Error correcting codes are used in RAM (Random Access Memory), hard disks, DAT (Digital Audio Tape) tapes, CD-ROM (Compact Disc — Read Only Memory) s and rarely in modem transmissions. They are used in some floppy backup programs. I invented an ECC scheme for floppies where the error correction codes were carefully distributed over the disk to avoid irreparable damage from radial or circular scratches and greasy thumbprints. Norton Utilities tried to patent it, but backed down when I challenged them.
Most memory sold now-a-days does not have even error detection logic, much less error correction. When you get an error, the program continues, but with wrong information. This may not be all that important if you are just playing a game, but it could be crucial if you are doing an income tax return. Parity memory is a very simple form of error detection without correction. Because of alpha particle emissions, memory can be expected to make errors every so often, even when it is functioning perfectly.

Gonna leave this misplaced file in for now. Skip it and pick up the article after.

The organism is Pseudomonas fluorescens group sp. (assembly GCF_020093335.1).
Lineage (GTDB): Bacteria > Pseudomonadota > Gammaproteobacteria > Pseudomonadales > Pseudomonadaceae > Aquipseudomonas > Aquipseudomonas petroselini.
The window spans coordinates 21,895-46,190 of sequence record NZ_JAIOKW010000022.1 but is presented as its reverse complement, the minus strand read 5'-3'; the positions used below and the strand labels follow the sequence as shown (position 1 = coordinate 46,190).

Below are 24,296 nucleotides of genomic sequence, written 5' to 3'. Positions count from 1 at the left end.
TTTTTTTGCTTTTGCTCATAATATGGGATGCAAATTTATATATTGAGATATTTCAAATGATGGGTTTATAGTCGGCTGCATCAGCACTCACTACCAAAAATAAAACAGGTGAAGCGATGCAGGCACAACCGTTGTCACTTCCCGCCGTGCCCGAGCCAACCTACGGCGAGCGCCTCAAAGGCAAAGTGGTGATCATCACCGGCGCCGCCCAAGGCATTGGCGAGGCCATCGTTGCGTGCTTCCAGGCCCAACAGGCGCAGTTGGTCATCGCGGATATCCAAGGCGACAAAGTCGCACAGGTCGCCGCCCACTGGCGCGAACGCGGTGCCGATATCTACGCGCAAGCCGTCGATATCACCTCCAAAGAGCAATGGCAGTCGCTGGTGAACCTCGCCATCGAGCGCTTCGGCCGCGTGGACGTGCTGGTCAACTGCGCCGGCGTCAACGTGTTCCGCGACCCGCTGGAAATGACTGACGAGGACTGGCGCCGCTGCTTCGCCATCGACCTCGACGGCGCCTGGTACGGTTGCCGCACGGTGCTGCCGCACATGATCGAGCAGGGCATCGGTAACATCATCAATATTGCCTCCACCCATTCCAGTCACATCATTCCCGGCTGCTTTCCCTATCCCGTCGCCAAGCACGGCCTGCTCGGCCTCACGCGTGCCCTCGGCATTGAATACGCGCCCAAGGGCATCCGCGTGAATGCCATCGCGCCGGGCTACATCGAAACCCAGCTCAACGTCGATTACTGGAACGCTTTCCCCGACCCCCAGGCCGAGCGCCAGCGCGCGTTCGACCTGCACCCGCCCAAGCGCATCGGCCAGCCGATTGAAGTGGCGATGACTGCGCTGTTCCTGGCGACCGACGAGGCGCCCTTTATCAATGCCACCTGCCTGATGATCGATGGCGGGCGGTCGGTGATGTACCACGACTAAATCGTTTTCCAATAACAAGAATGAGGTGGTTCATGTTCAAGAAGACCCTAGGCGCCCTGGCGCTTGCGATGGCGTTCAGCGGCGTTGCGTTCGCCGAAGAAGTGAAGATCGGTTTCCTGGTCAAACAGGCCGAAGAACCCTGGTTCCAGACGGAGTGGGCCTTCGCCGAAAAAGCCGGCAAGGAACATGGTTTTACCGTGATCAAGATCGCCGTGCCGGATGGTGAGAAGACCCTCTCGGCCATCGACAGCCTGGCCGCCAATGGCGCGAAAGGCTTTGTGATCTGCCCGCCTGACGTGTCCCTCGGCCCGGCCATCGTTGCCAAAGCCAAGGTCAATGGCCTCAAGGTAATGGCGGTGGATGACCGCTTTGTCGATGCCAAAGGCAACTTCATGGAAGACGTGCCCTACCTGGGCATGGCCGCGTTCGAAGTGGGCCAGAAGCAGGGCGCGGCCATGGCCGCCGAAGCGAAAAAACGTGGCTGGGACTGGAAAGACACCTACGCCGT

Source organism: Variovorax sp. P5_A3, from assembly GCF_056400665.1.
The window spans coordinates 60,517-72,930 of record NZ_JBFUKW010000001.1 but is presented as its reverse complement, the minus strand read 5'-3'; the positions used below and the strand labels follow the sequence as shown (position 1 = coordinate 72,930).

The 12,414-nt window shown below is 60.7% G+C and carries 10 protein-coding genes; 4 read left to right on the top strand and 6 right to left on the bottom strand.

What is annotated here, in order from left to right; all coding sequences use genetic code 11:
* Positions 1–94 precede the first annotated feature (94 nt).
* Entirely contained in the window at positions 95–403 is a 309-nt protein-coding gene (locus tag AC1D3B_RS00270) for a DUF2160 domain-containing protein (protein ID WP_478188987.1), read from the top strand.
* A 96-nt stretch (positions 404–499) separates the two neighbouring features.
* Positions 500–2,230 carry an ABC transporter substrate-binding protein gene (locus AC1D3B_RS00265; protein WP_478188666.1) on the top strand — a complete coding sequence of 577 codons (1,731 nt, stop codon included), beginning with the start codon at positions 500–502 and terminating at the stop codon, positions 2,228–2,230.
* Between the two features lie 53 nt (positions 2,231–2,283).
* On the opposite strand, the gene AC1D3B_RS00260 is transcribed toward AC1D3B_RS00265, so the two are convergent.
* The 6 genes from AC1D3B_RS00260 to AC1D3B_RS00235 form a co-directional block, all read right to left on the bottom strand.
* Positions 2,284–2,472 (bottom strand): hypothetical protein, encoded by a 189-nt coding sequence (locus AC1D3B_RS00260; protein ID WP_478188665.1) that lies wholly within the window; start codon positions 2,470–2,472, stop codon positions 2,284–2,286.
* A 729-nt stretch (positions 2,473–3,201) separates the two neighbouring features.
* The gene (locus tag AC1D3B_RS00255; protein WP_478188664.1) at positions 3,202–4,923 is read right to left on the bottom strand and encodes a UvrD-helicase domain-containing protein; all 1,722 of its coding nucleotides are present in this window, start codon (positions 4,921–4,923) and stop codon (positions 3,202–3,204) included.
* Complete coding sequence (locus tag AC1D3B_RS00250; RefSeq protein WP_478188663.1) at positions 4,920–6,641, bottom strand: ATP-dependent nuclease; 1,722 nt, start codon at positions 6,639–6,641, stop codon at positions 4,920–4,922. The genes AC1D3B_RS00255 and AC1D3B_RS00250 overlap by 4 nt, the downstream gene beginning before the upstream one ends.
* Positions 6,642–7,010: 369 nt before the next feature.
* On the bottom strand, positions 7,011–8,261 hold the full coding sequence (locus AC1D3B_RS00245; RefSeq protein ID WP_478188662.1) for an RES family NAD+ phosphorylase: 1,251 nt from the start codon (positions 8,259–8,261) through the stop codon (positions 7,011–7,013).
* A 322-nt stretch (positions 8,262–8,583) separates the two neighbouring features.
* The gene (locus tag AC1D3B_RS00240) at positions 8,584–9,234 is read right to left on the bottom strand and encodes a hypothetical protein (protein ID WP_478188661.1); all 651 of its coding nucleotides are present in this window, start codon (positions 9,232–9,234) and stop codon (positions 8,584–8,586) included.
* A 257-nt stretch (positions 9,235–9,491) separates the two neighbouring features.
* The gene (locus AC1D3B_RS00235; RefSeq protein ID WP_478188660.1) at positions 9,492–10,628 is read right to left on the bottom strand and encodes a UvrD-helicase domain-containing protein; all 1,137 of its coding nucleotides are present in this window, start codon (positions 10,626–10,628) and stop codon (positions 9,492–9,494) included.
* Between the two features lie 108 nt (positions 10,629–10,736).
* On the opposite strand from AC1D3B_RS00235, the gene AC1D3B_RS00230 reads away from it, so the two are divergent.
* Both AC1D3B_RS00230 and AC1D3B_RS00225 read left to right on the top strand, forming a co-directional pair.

It may seem like magic, but this will give you the gist of how it works. Imagine I had ten slips of paper each with a number written on them. I made an eleventh slip with the sum of the numbers. I then hand out the slips to people in the audience. Then, at random we select a person and they destroy their slip without showing it to anyone. How would you reconstruct the missing slip from the information on the remaining ten? Hint: add up the remaining slips and compare it with the total.
The actual schemes use much more complicated math than simple addition, but work on the same general principle.
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